So to avoid any danger, be careful and make sure to either let the rag used to apply Danish oil is placed flat to dry out or soaked thoroughly in water before discarding it.  

Frequent Maintenance Is Required

It needs maintenance more frequently than any other type of oil treatment.

Tung Oil

Tung oil has been in use for centuries; it was used by Chinese in building ships and was also mentioned by Confucius in about 400 BC in his writings. It is derived from nuts from tung trees that are indigenous to China, and so is also known as China wood oil.

Tung-Oil

As it is organic and all-natural, tung oil does not have any toxic elements. Tung oil provides the best waterproof coating amongst all oil treatments. It also provides a beautiful golden color to wood.

However, tung oil penetrates wood slowly as it is 100% oil, so it has to be thinned down with thinner or mineral spirits.

Tung oil forms a hard surface once cured; at the same time, it is water-proof, durable, and has a glossy finish that gives the wood a ‘wet’ look. Amongst all other oil treatments available, Tung oil is the only on that polymerizes (hardens) completely and does not darken as it ages and is less vulnerable to molds.

Advantages of the Tung Oil

Here are a few advantages of the tung oil:

Waterproof 

It is known for being waterproof and has been used for hundreds of years for its ability to make wood waterproof. Once it is properly applied and cured, your furniture will be safe from absorbing water.

Beautiful Color 

Tung oil leaves an all-natural transparent yet deep golden, wet look on the surface of the wood.

All-Natural 

As it is produced from nuts from the tung tree, it’s completely organic and good for the environment.

Elastic 

Tung oil hardens completely, but it also remains wonderfully elastic, and so contraction or expansion of wood does not affect the coating. Furthermore, it prevents cracking on the surface and increases the lifespan of the wood.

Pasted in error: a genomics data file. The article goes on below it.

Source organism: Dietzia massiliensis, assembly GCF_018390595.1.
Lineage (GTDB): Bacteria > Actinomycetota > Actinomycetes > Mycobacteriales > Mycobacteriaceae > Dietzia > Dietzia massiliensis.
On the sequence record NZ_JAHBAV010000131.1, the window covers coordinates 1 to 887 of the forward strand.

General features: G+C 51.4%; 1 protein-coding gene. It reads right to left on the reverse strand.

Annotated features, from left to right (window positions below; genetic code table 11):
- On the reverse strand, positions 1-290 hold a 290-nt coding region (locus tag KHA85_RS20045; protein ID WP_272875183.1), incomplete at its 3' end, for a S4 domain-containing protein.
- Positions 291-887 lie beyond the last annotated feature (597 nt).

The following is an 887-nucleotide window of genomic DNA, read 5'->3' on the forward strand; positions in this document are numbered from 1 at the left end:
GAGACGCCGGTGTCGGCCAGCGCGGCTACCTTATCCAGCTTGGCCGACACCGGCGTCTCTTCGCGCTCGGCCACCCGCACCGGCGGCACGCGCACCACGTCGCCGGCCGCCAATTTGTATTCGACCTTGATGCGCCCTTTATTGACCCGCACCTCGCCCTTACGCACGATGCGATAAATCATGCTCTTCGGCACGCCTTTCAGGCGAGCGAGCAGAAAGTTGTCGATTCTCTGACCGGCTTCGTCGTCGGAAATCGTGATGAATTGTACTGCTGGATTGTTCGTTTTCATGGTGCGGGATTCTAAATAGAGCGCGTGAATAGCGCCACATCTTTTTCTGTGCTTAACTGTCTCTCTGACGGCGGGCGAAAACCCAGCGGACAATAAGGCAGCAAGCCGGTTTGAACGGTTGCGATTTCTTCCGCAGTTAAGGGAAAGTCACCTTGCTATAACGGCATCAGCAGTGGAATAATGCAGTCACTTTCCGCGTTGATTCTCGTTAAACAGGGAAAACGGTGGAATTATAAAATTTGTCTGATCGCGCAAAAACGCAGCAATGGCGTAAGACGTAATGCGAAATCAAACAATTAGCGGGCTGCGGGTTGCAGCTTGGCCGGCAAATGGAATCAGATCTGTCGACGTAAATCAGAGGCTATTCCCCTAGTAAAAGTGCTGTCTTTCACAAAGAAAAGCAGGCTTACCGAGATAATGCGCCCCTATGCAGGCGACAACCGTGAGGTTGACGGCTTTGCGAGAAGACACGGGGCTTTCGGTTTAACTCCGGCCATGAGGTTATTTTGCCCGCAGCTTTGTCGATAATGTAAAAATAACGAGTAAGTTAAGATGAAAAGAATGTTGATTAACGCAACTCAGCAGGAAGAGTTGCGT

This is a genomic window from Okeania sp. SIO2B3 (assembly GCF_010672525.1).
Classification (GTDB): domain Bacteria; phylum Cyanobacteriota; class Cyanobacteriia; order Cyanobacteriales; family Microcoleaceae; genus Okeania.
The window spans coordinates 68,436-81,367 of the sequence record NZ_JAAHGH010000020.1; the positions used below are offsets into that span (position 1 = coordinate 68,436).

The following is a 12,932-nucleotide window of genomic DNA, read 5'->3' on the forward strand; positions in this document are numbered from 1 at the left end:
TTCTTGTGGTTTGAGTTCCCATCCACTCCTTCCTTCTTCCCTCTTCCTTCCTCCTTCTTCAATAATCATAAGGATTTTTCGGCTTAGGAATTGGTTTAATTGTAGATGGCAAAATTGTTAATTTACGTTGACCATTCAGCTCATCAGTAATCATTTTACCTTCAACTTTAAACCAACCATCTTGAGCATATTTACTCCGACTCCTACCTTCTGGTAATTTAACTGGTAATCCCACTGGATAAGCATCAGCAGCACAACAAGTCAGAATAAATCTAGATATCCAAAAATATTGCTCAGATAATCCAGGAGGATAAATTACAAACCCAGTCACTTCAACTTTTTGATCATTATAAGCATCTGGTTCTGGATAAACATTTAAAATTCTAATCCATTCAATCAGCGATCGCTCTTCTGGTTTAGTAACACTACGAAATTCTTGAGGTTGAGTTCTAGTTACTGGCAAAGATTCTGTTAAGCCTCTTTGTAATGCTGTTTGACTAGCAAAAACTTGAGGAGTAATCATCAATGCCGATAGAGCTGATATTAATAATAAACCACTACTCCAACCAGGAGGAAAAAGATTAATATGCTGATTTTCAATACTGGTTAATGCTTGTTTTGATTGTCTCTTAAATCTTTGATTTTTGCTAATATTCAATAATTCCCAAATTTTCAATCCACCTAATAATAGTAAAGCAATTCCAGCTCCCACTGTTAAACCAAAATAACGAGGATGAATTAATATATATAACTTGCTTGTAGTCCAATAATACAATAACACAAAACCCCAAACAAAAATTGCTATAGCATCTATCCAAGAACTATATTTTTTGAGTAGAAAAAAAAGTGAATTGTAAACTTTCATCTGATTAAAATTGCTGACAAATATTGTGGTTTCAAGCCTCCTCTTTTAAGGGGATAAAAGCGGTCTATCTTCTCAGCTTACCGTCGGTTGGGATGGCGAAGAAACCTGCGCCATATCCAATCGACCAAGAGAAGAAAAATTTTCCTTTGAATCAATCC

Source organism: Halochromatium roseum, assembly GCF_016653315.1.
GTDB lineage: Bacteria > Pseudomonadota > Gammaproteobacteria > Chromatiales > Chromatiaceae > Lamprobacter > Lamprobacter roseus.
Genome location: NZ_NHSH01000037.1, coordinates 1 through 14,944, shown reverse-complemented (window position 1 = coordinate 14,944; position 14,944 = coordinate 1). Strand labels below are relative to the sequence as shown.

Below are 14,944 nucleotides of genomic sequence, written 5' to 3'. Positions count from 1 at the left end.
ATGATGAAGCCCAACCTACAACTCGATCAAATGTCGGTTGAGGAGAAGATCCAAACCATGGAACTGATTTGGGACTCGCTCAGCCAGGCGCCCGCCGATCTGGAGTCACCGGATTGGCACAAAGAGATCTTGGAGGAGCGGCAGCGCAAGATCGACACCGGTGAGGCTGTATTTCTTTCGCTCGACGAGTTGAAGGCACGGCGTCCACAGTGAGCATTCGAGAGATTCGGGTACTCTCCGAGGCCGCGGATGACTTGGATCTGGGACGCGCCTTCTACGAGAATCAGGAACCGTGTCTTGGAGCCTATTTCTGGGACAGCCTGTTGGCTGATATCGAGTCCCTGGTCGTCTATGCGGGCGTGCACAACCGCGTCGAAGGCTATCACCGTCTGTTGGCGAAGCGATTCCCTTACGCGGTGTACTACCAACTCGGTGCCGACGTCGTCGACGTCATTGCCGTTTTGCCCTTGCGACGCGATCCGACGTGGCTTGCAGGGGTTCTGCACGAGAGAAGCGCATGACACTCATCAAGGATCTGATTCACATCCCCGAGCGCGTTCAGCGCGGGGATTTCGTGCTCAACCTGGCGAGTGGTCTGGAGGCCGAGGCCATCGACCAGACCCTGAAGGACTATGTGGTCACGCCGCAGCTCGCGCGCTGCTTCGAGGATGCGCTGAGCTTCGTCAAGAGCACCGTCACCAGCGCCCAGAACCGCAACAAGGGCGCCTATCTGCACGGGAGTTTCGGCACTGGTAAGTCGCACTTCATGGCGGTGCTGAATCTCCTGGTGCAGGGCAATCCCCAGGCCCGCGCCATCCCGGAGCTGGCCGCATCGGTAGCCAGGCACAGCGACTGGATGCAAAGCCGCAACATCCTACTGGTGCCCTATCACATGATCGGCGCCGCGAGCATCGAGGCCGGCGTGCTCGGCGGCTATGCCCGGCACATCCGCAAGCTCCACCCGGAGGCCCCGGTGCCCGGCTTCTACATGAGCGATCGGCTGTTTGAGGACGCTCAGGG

Offers a Hard Protective Layer 

As Tung oil polymerizes completely after it is cured, it leaves behind a very hard coating on the surface of the wood, and so keeps it safe from scratches, acidic components, dents, etc.

Safe for Kitchen 

Tung oil is safe to be used in making kitchen utensils as it is an all-natural and non-toxic product. However, there is a variety of tung oil in the market available, which is made thinner by adding chemicals, so be careful and read the label.

Disadvantages of the Tung Oil

Tung oil has disadvantages, as well. They are:

Penetration Isn’t Quick 

Greater amount of effort is necessary as pure tung oil penetrates wood very slowly. Unlike Danish oil, tung oil requires 6 or more coats to stain the wood properly. Also, because of its slow penetration of the wood, sanding before every application of tung oil is required.  

Lengthy Process 

It takes a long time to cure woods coated with Tung oil properly. You need to wait 24 or more hours for the wood to cure properly before you can apply another coating of tung oil.

Isn’t Easy to Store 

Tung oil is difficult to store as you need to keep it away from a lot of heat and light. But this applies only for tung oil that is 100% natural, not those that have been mixed with thinners.